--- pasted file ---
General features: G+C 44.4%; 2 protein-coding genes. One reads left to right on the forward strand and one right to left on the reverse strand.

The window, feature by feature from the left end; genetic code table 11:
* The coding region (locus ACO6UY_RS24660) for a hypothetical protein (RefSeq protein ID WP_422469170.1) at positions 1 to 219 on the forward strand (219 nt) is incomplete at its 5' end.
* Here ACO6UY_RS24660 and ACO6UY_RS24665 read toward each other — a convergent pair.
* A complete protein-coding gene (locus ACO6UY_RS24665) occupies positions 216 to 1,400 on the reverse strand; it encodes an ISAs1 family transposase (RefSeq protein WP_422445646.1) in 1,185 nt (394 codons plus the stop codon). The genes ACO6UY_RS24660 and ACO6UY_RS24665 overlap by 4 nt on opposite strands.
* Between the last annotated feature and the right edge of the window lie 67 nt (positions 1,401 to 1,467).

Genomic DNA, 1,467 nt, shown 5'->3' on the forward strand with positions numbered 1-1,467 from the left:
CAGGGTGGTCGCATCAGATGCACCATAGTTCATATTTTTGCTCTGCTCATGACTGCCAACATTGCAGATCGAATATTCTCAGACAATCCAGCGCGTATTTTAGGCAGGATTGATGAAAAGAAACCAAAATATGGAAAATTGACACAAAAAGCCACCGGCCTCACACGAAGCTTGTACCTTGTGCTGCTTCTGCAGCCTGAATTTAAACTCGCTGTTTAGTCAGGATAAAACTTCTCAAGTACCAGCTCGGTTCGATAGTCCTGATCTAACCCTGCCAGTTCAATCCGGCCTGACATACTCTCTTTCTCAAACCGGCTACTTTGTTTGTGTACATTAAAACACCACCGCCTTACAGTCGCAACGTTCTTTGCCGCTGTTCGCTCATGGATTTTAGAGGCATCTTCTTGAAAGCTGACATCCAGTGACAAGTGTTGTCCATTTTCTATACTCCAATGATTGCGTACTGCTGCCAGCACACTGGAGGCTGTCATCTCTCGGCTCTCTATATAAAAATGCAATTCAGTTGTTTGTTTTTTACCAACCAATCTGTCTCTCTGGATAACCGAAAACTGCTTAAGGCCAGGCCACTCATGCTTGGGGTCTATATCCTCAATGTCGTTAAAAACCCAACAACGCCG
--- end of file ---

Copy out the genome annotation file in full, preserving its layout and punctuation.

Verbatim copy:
General features: G+C 44.4%; 2 protein-coding genes. One reads left to right on the forward strand and one right to left on the reverse strand.

The window, feature by feature from the left end; genetic code table 11:
* The coding region (locus ACO6UY_RS24660) for a hypothetical protein (RefSeq protein ID WP_422469170.1) at positions 1 to 219 on the forward strand (219 nt) is incomplete at its 5' end.
* Here ACO6UY_RS24660 and ACO6UY_RS24665 read toward each other — a convergent pair.
* A complete protein-coding gene (locus ACO6UY_RS24665) occupies positions 216 to 1,400 on the reverse strand; it encodes an ISAs1 family transposase (RefSeq protein WP_422445646.1) in 1,185 nt (394 codons plus the stop codon). The genes ACO6UY_RS24660 and ACO6UY_RS24665 overlap by 4 nt on opposite strands.
* Between the last annotated feature and the right edge of the window lie 67 nt (positions 1,401 to 1,467).

Genomic DNA, 1,467 nt, shown 5'->3' on the forward strand with positions numbered 1-1,467 from the left:
CAGGGTGGTCGCATCAGATGCACCATAGTTCATATTTTTGCTCTGCTCATGACTGCCAACATTGCAGATCGAATATTCTCAGACAATCCAGCGCGTATTTTAGGCAGGATTGATGAAAAGAAACCAAAATATGGAAAATTGACACAAAAAGCCACCGGCCTCACACGAAGCTTGTACCTTGTGCTGCTTCTGCAGCCTGAATTTAAACTCGCTGTTTAGTCAGGATAAAACTTCTCAAGTACCAGCTCGGTTCGATAGTCCTGATCTAACCCTGCCAGTTCAATCCGGCCTGACATACTCTCTTTCTCAAACCGGCTACTTTGTTTGTGTACATTAAAACACCACCGCCTTACAGTCGCAACGTTCTTTGCCGCTGTTCGCTCATGGATTTTAGAGGCATCTTCTTGAAAGCTGACATCCAGTGACAAGTGTTGTCCATTTTCTATACTCCAATGATTGCGTACTGCTGCCAGCACACTGGAGGCTGTCATCTCTCGGCTCTCTATATAAAAATGCAATTCAGTTGTTTGTTTTTTACCAACCAATCTGTCTCTCTGGATAACCGAAAACTGCTTAAGGCCAGGCCACTCATGCTTGGGGTCTATATCCTCAATGTCGTTAAAAACCCAACAACGCCG